Electronic – Pull Down Resistors


In my quest to understand electrical engineering, I have stumbled across this tutorial:


I have understood the diagrams until I got to switches. I am not sure how switches work on the breadboard or the diagrams. This is the specific one I am thinking of (this is of a pull down resistor):

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The implementation is:

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Based on the diagram, what I think is happening is: Power goes to the switch, if the button is up then the circuit is not completed. If the button is pressed then the current takes the path of least resistance to pin2 because it has more pull (100ohm < 10kohm).

The way it is described in the tutorial sounds like when the button is up, the circuit is still complete, but the 10k ohm resistor pulls the power to the ground. I am not positive how or why if both the 10k ohm and 100ohm are receiving equal current, the current would get pulled to the ground through a higher resistance than is open to pin 2.

Best Answer

Firstly, forget the 100 Ω resistor for now. It's not required for the working of the button, it's just there as a protection in case you would make a programming error.

  • If the button is pressed P2 will be directly connected to +5 V, so that will be seen as a high level, being "1".
  • If the button is released the +5 V doesn't count anymore, there's just the 10 kΩ between the port and ground.

A microcontroller's I/O pin is high impedance when used as input, meaning there flows only a small leakage current, usually much less than the 1 µA, which will be the maximum according to the datasheet. OK, lets' say it's 1 µA. Then according to Ohm's Law this will cause a voltage drop of 1 µA \$\times\$ 10 kΩ = 10 mV across the resistor. So the input will be at 0.01 V. That's a low level, or a "0". A typical 5 V microcontroller will see any level lower than 1.5 V as low.

Now the 100 Ω resistor. If you would accidentally made the pin output and set it low then pressing the button will cause a short-circuit: the microcontroller sets 0 V on the pin, and the switch +5 V on the same pin. The microcontroller doesn't like that, and the IC may be damaged. In those cases the 100 Ω resistor should limit the current to 50 mA. (Which still is a bit too much, a 1 kΩ resistor would be better.)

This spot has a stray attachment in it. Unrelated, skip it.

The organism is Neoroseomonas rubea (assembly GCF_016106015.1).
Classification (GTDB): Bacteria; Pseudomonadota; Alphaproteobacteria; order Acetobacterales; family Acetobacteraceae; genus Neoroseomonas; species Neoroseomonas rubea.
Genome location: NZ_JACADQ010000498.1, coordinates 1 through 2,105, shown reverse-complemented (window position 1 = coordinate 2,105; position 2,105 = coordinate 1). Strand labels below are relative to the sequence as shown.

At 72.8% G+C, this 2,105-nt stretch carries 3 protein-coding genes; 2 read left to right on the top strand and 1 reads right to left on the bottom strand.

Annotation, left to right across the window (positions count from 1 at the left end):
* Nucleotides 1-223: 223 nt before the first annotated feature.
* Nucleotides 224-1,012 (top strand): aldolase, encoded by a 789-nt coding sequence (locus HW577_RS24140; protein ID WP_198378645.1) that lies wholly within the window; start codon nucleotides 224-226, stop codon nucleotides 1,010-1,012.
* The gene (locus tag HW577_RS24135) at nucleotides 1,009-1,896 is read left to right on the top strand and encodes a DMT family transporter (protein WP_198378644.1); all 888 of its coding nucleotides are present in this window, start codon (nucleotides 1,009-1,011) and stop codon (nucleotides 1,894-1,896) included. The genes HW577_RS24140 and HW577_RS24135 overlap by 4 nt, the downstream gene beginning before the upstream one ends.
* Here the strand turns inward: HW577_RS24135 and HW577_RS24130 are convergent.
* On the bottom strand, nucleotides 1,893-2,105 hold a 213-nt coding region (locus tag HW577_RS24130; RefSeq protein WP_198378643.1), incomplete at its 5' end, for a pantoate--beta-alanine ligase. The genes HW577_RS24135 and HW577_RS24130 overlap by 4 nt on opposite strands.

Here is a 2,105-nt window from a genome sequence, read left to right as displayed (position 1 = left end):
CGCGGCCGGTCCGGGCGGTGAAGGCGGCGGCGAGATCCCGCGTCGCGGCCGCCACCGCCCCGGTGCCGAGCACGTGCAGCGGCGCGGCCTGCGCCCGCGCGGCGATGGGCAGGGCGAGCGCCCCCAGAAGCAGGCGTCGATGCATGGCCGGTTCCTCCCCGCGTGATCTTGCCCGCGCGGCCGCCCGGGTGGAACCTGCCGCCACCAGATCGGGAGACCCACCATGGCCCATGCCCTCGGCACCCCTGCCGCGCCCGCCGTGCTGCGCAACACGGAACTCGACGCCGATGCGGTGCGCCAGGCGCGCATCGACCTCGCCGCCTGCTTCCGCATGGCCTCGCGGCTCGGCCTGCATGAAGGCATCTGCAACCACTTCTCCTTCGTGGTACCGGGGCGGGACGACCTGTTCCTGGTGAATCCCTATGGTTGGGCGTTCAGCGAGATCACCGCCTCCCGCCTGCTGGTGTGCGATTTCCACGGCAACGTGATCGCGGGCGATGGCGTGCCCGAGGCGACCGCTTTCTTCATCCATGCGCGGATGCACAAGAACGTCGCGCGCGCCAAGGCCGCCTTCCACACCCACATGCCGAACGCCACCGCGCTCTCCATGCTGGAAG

Since there won't flow current into an input pin (apart from the low leakage) there will hardly be any voltage drop across the resistor.

The 10 kΩ is a typical value for a pull-up or pull-down. A lower value will give you even a lower voltage drop, but 10 mV or 1 mV doesn't make much difference. But there's something else: if the button is pressed there's 5 V across the resistor, so there will flow a current of 5 V/ 10 kΩ = 500 µA. That's low enough not to cause any problems, and you won't be keeping the button pressed for a long time anyway. But you may replace the button with a switch, which may be closed for a long time. Then if you would have chosen a 1 kΩ pull-down you would have 5 mA through the resistor as long as the switch is closed, and that's a bit of a waste. 10 kΩ is a good value.

Note that you can turn this upside down to get a pull-up resistor, and switch to ground when the button is pressed.

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This will invert your logic: pressing the button will give you a "0" instead of a "1", but the working is the same: pressing the button will make the input 0 V, if you release the button the resistor will connect the input to the +5 V level (with a negligible voltage drop).

This is the way it's usually done, and microcontroller manufacturers take this into account: most microcontrollers have internal pull-up resistors, which you can activate or deactivate in software. If you use the internal pull-up you only need to connect the button to ground, that's all. (Some microcontrollers also have configurable pull-downs, but these are much less common.)